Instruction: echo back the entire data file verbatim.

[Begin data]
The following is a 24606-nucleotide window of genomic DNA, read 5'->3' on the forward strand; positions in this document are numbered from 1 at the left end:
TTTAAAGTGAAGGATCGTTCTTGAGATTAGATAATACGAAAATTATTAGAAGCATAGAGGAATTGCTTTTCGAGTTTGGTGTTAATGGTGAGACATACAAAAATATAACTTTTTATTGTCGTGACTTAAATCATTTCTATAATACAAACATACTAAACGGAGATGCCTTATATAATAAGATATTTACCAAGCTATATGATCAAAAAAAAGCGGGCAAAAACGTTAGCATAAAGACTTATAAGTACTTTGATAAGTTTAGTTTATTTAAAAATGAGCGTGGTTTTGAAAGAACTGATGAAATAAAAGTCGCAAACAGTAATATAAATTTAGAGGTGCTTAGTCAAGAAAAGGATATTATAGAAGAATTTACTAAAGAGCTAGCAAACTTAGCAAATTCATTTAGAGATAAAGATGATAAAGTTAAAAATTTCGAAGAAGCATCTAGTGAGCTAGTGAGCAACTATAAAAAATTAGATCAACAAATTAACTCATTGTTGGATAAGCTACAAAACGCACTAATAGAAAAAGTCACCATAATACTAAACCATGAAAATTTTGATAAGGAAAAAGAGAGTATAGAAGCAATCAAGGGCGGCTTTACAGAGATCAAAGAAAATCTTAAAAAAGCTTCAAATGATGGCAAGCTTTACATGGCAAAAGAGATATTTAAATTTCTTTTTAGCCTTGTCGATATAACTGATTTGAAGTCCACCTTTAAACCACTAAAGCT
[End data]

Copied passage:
The following is a 24606-nucleotide window of genomic DNA, read 5'->3' on the forward strand; positions in this document are numbered from 1 at the left end:
TTTAAAGTGAAGGATCGTTCTTGAGATTAGATAATACGAAAATTATTAGAAGCATAGAGGAATTGCTTTTCGAGTTTGGTGTTAATGGTGAGACATACAAAAATATAACTTTTTATTGTCGTGACTTAAATCATTTCTATAATACAAACATACTAAACGGAGATGCCTTATATAATAAGATATTTACCAAGCTATATGATCAAAAAAAAGCGGGCAAAAACGTTAGCATAAAGACTTATAAGTACTTTGATAAGTTTAGTTTATTTAAAAATGAGCGTGGTTTTGAAAGAACTGATGAAATAAAAGTCGCAAACAGTAATATAAATTTAGAGGTGCTTAGTCAAGAAAAGGATATTATAGAAGAATTTACTAAAGAGCTAGCAAACTTAGCAAATTCATTTAGAGATAAAGATGATAAAGTTAAAAATTTCGAAGAAGCATCTAGTGAGCTAGTGAGCAACTATAAAAAATTAGATCAACAAATTAACTCATTGTTGGATAAGCTACAAAACGCACTAATAGAAAAAGTCACCATAATACTAAACCATGAAAATTTTGATAAGGAAAAAGAGAGTATAGAAGCAATCAAGGGCGGCTTTACAGAGATCAAAGAAAATCTTAAAAAAGCTTCAAATGATGGCAAGCTTTACATGGCAAAAGAGATATTTAAATTTCTTTTTAGCCTTGTCGATATAACTGATTTGAAGTCCACCTTTAAACCACTAAAGCT